Unlike Aikido practitioners, hard stylists like taekwondo practitioners don't really get handlocks. Sure many may go through the motions, but at the end of the day the technique is usually sent packing and the joint in question is muscled into submission.
We don't practice Aikido. So while there is room to improve, we'll just have to take it like a man ... and put up with our skill in joint manipulation. In my curriculum, locks and throws serve primarily to complement multi-person sparring. You take the person down and place them between yourself and the opponent. So whatever arm is offered or available, the lock you place has to be used to hold the opponent between yourself and his girlfriend.
Of course joint locks can be used to immobilise a single opponent, but that's something else.
Last two weekends, we've taken advantage of the break after grading to practice joint locks and throws. To complement the signficantly aikido session, I also taught a few gap closing skills. This allowed us to surge into the opponent, trap one or two of his hands whilst striking to the face, and then putting on the handlock. Trapping the hand is as simple as placing an open palm on top of his forearm, pressing it into his chest.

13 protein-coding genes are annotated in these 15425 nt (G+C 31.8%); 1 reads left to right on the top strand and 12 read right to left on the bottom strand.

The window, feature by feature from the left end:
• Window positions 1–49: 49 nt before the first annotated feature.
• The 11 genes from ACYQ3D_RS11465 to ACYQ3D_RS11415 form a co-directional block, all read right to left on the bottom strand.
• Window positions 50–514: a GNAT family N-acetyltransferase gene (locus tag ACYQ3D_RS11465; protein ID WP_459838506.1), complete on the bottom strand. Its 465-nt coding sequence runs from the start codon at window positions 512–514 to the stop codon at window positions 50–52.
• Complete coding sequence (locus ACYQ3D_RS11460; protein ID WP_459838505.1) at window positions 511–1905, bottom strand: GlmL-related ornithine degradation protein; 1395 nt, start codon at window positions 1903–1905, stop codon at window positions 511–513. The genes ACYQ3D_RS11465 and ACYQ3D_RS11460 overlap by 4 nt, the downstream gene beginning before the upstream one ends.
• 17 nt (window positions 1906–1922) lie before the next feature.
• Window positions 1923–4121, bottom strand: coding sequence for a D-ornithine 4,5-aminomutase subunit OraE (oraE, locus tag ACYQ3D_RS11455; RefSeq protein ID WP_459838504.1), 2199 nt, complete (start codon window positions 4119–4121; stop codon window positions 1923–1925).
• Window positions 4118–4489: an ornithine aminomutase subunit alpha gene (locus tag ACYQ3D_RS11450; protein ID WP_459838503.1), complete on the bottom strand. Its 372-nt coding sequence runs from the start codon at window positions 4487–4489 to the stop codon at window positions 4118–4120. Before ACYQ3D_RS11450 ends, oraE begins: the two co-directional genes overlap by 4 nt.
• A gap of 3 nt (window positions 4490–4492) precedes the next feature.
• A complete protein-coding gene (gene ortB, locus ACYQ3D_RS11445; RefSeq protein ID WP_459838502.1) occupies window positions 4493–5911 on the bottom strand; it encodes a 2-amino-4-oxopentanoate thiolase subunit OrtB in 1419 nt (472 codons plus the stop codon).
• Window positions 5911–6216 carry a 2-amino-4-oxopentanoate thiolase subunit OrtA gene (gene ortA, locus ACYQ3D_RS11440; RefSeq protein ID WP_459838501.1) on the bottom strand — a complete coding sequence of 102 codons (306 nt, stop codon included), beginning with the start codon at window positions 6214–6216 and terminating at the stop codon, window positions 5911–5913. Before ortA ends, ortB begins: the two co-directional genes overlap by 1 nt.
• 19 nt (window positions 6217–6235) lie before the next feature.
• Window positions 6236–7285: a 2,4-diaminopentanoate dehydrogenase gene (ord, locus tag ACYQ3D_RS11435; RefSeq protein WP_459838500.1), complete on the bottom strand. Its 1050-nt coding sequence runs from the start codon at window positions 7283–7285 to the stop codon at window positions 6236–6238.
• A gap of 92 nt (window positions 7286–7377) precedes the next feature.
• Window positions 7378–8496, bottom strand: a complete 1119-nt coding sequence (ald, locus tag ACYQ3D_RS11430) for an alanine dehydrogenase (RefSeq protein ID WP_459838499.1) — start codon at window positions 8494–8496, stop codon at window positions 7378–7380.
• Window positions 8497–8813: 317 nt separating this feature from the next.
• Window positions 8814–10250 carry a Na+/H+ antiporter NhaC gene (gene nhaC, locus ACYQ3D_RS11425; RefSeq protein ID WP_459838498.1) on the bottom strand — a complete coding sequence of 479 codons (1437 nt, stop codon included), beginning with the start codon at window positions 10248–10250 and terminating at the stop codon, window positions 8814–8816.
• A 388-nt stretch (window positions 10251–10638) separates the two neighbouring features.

Lots of this surge allowed a forward pressure on the lead hand of the opponent. This results in the opponent *immediately* pushing back ... which is the basis for you to use one of your hands to grab and separate his arm from the rest of the body. Another related method is to trap one hand, smack his head, and then go for the opposite hand.
Or else you trap the hand, smack the head, and then go for the neck ... ala Yul-kok.
Or if you're inspired by Basai ... you trap the hand, then go for the legs.
But practice surging in and using both hands to occupy the opponent before applying the lock or the throw. As I've said before, simple stuff works best... so vary it and practice!
- Aikido Philosophy, Taekwondo Technique, ... is it possible?
- Taekwondo v Aikido
- Taekwondo: Where is that lock from?
- Taekwondo and Jointlocks; a historical journey 1920 - 2006
- Personal Reflections on Taekwondo
Traditional Taekwondo Techniques, Patterns, and Applications at the Traditional Taekwondo Blog. [Subscribe using email or RSS feeds] [Tkd Sitemap]. Colin is a martial art instructor with 25 years of experience across three continents. Colin leads a small Traditional Taekwondo group for adults in Perth, Western Australia.
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